It's not just record-high stocks feeling the Fed effect

Posted on Thursday, April 25th, 2019 By Stan Choe, AP Business Writer


In this March 20, 2019, file photo a screen on the floor of the New York Stock Exchange shows the rate decision of the Federal Reserve. Everything from bonds to commodities to savings rates at the bank are feeling the ramifications of the Federal Reserve’s decision earlier this year to halt raising interest rates, at least temporarily. (AP Photo/Richard Drew, File)

NEW YORK (AP) — It's not just the stock market at a record high that's feeling the Fed effect.

Jewelry shoppers, home buyers, retirees and many others are feeling the ramifications of the Federal Reserve's decision earlier this year to halt raising interest rates, at least temporarily. For some investments, it's been for the better. For others, not so much.

It all started on Jan. 4, when Fed Chairman Jerome Powell took the stage at an Atlanta conference for economists and said the Fed would be "patient" in raising rates.

Two weeks earlier, the stock market had dropped to nearly 20% below its September peak amid an accelerating sell-off, partly because of worries that the Fed would push the economy into a recession by raising rates too far, too fast. Those fears had ratcheted higher in December when the central bank raised its key short-term rate for the eighth time in nine quarters.

Many investors took Powell's statement to mean that the Fed would take a break from raising rates for a while. In March, the central bank said it may not raise rates at all in 2019.

The moves have helped make stock investors whole again this year, as the S&P 500 screamed higher to return to another record. Home buyers are also relaxing a bit, as the Fed's moves have helped pull the average rate on a 30-year fixed mortgage down to 4.20% from 4.55% at the end of last year.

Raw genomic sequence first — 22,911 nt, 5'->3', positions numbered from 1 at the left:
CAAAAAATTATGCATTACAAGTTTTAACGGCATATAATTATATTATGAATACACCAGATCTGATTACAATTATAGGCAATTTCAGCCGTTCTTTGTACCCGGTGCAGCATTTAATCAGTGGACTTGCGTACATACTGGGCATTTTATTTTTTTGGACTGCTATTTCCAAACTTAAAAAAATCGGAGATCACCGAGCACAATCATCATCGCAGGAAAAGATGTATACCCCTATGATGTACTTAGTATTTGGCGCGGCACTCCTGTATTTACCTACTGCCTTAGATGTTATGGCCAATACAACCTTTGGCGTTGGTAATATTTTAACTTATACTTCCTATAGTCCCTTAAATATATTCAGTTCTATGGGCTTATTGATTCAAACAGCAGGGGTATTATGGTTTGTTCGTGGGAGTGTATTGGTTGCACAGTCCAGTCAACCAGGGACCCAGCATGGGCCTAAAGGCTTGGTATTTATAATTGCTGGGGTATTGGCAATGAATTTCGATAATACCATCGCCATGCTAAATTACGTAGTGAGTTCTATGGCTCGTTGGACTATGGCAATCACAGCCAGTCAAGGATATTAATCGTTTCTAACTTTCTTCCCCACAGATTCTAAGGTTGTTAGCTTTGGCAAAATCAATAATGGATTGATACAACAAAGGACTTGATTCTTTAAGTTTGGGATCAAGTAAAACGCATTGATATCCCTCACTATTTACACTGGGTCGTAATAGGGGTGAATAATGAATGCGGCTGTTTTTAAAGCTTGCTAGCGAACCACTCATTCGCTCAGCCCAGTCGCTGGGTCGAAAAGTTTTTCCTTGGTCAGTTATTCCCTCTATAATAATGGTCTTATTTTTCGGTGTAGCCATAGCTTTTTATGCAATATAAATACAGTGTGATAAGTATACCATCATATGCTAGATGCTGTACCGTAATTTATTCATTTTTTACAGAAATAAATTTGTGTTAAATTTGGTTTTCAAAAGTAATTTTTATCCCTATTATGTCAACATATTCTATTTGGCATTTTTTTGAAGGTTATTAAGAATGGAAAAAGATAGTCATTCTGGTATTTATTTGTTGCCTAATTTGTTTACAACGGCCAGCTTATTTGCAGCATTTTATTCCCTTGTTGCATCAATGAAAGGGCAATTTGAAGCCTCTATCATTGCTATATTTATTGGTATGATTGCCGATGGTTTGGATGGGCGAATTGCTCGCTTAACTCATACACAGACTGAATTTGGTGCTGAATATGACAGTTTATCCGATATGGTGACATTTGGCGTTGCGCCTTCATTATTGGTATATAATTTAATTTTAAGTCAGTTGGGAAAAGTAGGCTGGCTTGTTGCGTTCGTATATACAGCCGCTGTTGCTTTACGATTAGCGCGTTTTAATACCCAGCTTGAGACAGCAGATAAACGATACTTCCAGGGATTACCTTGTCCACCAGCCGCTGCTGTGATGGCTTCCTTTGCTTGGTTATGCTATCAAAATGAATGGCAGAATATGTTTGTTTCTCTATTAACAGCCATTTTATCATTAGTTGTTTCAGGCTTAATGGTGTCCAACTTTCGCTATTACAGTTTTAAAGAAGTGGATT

Here's a look at how other areas of the market are feeling the Fed effect:

— GOLD IS GETTING SCUFFED.

Jewelry buyers are getting a better price on gold. An ounce of gold settled below $1,275 on Tuesday for the first time this year, and it's well below its perch of nearly $1,350 in February.

This may surprise some investors because the price of gold often rises when the Federal Reserve moves away from raising interest rates. But gold tends to draw the most investors when worries are high about the economy's strength or the prospect of inflation. That's why gold was climbing last year when recession fears were spiking.

Now that more investors see the risk of recession as off the table, thanks to the Fed's changed stance, there's less fear in the market — and less demand for "safe" investments.

— BOND FUNDS ARE CHUGGING HIGHER.

The yield on the 10-year Treasury has dropped to 2.53% from 2.68% at the start of the year, and analysts along Wall Street have been ratcheting down their forecasts for where yields will end this year.

When interest rates drop, it means that prices for older bonds rise because their higher yields suddenly look more attractive than what newly issued bonds offer. That's helped the largest bond mutual fund by assets, Vanguard's Total Bond Market Index fund, to return 2.5% in 2019, as of Wednesday. That's more than it has in three of the last four full years.

It's a sharp turnaround from 2018, when many bond funds lost money due to a rise in interest rates. And it means the part of investors' portfolios that's supposed to offer the most stability — at least when compared against stocks — are providing solid returns again.

— SAVINGS RATES MAY STALL.

When the Fed was steadily pulling rates higher in recent years, savers were some of the biggest beneficiaries. After struggling for years earning very little on their savings, they had just begun to make a bit more on their money-market accounts and certificates of deposit at the bank.

Savings accounts at big banks are still often paying nearly nothing, but offerings from online banks are offering yields that are higher than inflation. Now that the Fed is on pause, though, the gains may stall.

The national rate on a one-year CD has gone six weeks without an increase, the longest streak since 2017.

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